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Opinion | Real Estate

September 2013

Abe must act or the real estate market will stall

By Seth Sulkin

According to a recent report from broker Jones Lang LaSalle (JLL) as covered by Bloomberg, Abenomics “has helped boost property transactions in Japan.” Japanese real estate investment trusts (J-REITs) in particular are expected to account for more than 70 percent of transactions in Japan, the news agency reported.

But a closer look at the data shows a somewhat different story. Acquisitions in the first half of 2013 by two newly listed J-REITs—GLP J-REIT and Nippon Prologis Reit, Inc.—represent about ¥500bn worth of assets. Both these listings had been in the works before Abenomics, so if you exclude their combined acquisitions, the growth rate is not so exciting.

Moreover, contrary to widespread Japanese and international media reports about a flurry of international investments in Japanese property, JLL noted in its report that “99% of all Japanese transactions remain domestic.”

That is not to say that the potentially record amount—projected at ¥900bn according to Deutsche Bank—of capital to be raised by J-REITs in 2013 is insignificant. But the real question is whether they can spend all of that money and, if so, are there enough institutional-grade assets to buy?

Prime Minister Shinzo Abe’s vaunted third arrow of structural reform has not yet left its quiver, so significant measures are sorely needed for long-term growth. To help expand liquidity in the real estate market, here are three changes that Abe should consider.

1. Reform of the inheritance law

Unlike the United States, where one can freely give away all assets to family, friends or charity, Japanese law guarantees spouses and children a share of the deceased’s assets.

While cash and securities can be easily shared, dividing land and buildings among family members is complex. The inheritance law further divides properties into tiny slices, so assembling large development sites becomes increasingly difficult over time. Allowing flexibility in how inherited assets are allocated could relieve this problem.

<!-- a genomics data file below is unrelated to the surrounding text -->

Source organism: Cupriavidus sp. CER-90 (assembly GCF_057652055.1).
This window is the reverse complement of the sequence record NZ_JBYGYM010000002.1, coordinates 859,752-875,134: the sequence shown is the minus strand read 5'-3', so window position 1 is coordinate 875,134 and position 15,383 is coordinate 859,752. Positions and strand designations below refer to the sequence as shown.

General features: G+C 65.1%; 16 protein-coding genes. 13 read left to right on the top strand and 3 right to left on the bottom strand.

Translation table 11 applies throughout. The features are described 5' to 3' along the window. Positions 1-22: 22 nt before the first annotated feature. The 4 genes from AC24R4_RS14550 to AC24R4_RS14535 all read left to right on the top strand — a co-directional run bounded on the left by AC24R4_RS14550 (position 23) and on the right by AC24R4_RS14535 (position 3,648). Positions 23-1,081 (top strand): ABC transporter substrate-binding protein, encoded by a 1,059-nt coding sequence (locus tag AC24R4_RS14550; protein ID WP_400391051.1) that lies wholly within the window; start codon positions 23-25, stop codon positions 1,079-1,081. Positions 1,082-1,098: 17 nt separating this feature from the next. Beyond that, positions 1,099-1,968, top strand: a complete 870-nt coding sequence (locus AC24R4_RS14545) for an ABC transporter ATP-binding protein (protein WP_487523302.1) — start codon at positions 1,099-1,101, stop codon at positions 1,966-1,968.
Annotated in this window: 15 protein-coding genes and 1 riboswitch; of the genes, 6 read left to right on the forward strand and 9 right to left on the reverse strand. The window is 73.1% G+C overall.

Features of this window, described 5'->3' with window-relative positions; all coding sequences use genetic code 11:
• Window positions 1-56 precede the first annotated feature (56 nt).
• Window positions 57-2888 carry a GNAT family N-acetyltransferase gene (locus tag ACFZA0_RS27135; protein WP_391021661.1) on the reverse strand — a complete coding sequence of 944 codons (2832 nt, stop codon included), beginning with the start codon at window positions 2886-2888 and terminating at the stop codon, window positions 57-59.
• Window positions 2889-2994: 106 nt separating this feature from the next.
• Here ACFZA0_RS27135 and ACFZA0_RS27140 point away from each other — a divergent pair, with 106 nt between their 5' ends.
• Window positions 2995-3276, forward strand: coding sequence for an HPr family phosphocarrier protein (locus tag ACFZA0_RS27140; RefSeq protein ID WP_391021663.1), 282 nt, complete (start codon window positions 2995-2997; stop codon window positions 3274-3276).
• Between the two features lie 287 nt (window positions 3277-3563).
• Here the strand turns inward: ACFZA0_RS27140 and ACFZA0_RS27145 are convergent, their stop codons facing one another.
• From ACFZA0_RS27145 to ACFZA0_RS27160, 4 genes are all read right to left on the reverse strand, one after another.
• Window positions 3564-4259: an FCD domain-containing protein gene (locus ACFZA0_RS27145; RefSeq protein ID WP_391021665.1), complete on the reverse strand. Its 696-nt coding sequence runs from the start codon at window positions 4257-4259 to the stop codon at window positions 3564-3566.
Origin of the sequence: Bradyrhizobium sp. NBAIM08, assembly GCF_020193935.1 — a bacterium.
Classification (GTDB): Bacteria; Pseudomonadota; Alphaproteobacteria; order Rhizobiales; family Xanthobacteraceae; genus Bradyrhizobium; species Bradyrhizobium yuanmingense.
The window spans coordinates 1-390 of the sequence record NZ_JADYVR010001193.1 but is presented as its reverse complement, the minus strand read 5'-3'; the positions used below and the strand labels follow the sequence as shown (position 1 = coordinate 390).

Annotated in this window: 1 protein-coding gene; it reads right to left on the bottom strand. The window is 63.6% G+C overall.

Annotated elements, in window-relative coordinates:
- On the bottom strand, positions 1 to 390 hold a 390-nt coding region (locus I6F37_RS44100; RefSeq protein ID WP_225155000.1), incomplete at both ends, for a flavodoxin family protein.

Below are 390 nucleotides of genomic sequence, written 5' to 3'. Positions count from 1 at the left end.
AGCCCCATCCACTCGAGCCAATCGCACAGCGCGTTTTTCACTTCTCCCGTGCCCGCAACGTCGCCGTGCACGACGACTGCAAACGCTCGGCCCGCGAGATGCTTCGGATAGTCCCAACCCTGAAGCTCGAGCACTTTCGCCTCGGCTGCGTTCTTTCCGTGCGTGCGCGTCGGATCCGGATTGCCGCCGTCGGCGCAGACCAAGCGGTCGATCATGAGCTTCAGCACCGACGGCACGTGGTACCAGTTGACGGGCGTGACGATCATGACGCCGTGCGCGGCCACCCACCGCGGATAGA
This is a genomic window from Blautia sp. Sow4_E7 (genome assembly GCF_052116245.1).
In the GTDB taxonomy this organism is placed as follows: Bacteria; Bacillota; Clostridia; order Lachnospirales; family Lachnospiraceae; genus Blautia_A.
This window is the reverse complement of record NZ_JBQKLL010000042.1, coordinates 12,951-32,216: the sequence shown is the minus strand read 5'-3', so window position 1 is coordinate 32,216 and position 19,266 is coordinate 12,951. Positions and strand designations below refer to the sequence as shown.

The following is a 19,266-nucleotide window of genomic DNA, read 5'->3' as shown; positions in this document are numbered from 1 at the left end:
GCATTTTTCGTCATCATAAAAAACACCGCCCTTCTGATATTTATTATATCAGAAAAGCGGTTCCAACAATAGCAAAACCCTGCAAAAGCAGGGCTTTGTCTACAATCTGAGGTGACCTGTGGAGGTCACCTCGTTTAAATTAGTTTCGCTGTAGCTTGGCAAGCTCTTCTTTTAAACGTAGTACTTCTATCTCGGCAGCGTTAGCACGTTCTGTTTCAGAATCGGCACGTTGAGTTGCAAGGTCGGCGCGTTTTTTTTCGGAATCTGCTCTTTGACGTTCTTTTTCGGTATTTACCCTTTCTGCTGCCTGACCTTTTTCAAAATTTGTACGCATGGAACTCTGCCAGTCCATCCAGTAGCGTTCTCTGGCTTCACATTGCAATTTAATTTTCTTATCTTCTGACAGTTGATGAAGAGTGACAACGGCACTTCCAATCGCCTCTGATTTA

2. Revision of the Act on Land and Building Leases

Compared with other major global cities, Tokyo remains plagued by dilapidated and pencil buildings.

The main obstacle to redevelopment of old buildings and the consolidation of small buildings into larger development sites is the difficulty in evicting tenants. Building leases created under this law effectively allow the tenant the right to stay in perpetuity.

Although a fixed-term lease law was introduced in 2001 to offer landlords more control over their properties, most landlords of smaller and older buildings continue to use traditional leases. So potential buyers looking to assemble multiple properties for a large redevelopment face great uncertainty regarding the time needed, and the cost of negotiating, to remove tenants.

Creating a legal mechanism allowing landlords to evict tenants by paying fair compensation would open vast chunks of Tokyo to redevelopment.

3. Restructuring or elimination of the Urban Renaissance Agency

Established by the government in 1955 to develop public housing at a time of great shortage, the agency is now a massive, multi-use developer. Not only does it take on projects too large and complicated for the private sector, it also competes with, and often interferes in, the commercial property market.

The agency’s income-producing properties should be sold off at auction. This would add a considerable supply of high-quality residential properties for REITs to gobble up, while lowering government debt.

The agency is also a major lessor of land, especially fixed-term ground leases to regional shopping centers. Selling this land at market prices would revamp assets that are now stuck in limbo because of the agency’s intransigence; resulting in many large-scale, institutional-grade properties.

Without these changes, REITs will not be able to use the money they raise in 2013 without dramatically lowering asset quality. This would cause the overall real estate market to stall from a lack of stock to trade. •


With the help of Jim Fink and the outstanding team at Colliers International, the ACCJ recently concluded new agreements for the offices we are leasing in Tokyo and the Kansai region. Collier International’s knowledge of the market, skill in negotiating, and understanding of the needs and future direction of the chamber were all important factors in reaching agreements that should benefit all of us in the chamber. The ACCJ would like to thank Jim and his team.

The opinions expressed in this article belong to the writer and do not necessarily represent those of the ACCJ.

Seth Sulkin - ACCJ Journal

Seth Sulkin is president and CEO of Pacifica Capital K.K.

Creating a legal mechanism allowing landlords to evict tenants by paying fair compensation would open vast chunks of Tokyo to redevelopment.”